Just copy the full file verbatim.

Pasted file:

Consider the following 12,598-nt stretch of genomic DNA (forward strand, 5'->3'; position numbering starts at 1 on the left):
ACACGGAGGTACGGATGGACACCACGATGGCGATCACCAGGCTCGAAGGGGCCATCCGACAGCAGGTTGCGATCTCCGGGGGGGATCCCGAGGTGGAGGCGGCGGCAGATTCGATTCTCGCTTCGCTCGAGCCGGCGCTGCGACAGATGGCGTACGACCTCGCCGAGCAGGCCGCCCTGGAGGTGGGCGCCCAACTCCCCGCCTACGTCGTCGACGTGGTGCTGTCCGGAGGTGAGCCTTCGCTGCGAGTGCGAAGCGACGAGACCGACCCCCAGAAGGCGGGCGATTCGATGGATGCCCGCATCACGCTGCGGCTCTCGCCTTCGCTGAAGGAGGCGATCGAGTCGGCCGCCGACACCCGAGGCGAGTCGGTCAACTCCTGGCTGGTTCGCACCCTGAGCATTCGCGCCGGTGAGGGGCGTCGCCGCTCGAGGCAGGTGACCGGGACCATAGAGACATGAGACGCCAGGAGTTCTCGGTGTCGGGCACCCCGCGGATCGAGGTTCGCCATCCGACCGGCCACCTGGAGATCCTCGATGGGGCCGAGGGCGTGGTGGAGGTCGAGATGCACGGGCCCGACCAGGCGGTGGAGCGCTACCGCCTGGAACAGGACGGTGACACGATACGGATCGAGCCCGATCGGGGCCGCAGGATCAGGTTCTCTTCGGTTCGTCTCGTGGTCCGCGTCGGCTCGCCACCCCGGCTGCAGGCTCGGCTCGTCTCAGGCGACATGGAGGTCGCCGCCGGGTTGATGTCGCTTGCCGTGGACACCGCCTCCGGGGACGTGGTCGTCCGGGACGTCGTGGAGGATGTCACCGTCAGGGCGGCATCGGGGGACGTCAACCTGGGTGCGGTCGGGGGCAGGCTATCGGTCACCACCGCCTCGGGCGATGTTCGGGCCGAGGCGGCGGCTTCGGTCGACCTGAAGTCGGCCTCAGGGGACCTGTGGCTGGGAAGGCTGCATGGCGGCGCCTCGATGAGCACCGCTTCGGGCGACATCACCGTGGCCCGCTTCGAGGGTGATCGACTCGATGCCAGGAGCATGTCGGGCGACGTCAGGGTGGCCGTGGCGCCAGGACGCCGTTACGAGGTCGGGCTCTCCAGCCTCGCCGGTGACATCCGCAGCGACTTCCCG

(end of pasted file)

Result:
Consider the following 12,598-nt stretch of genomic DNA (forward strand, 5'->3'; position numbering starts at 1 on the left):
ACACGGAGGTACGGATGGACACCACGATGGCGATCACCAGGCTCGAAGGGGCCATCCGACAGCAGGTTGCGATCTCCGGGGGGGATCCCGAGGTGGAGGCGGCGGCAGATTCGATTCTCGCTTCGCTCGAGCCGGCGCTGCGACAGATGGCGTACGACCTCGCCGAGCAGGCCGCCCTGGAGGTGGGCGCCCAACTCCCCGCCTACGTCGTCGACGTGGTGCTGTCCGGAGGTGAGCCTTCGCTGCGAGTGCGAAGCGACGAGACCGACCCCCAGAAGGCGGGCGATTCGATGGATGCCCGCATCACGCTGCGGCTCTCGCCTTCGCTGAAGGAGGCGATCGAGTCGGCCGCCGACACCCGAGGCGAGTCGGTCAACTCCTGGCTGGTTCGCACCCTGAGCATTCGCGCCGGTGAGGGGCGTCGCCGCTCGAGGCAGGTGACCGGGACCATAGAGACATGAGACGCCAGGAGTTCTCGGTGTCGGGCACCCCGCGGATCGAGGTTCGCCATCCGACCGGCCACCTGGAGATCCTCGATGGGGCCGAGGGCGTGGTGGAGGTCGAGATGCACGGGCCCGACCAGGCGGTGGAGCGCTACCGCCTGGAACAGGACGGTGACACGATACGGATCGAGCCCGATCGGGGCCGCAGGATCAGGTTCTCTTCGGTTCGTCTCGTGGTCCGCGTCGGCTCGCCACCCCGGCTGCAGGCTCGGCTCGTCTCAGGCGACATGGAGGTCGCCGCCGGGTTGATGTCGCTTGCCGTGGACACCGCCTCCGGGGACGTGGTCGTCCGGGACGTCGTGGAGGATGTCACCGTCAGGGCGGCATCGGGGGACGTCAACCTGGGTGCGGTCGGGGGCAGGCTATCGGTCACCACCGCCTCGGGCGATGTTCGGGCCGAGGCGGCGGCTTCGGTCGACCTGAAGTCGGCCTCAGGGGACCTGTGGCTGGGAAGGCTGCATGGCGGCGCCTCGATGAGCACCGCTTCGGGCGACATCACCGTGGCCCGCTTCGAGGGTGATCGACTCGATGCCAGGAGCATGTCGGGCGACGTCAGGGTGGCCGTGGCGCCAGGACGCCGTTACGAGGTCGGGCTCTCCAGCCTCGCCGGTGACATCCGCAGCGACTTCCCG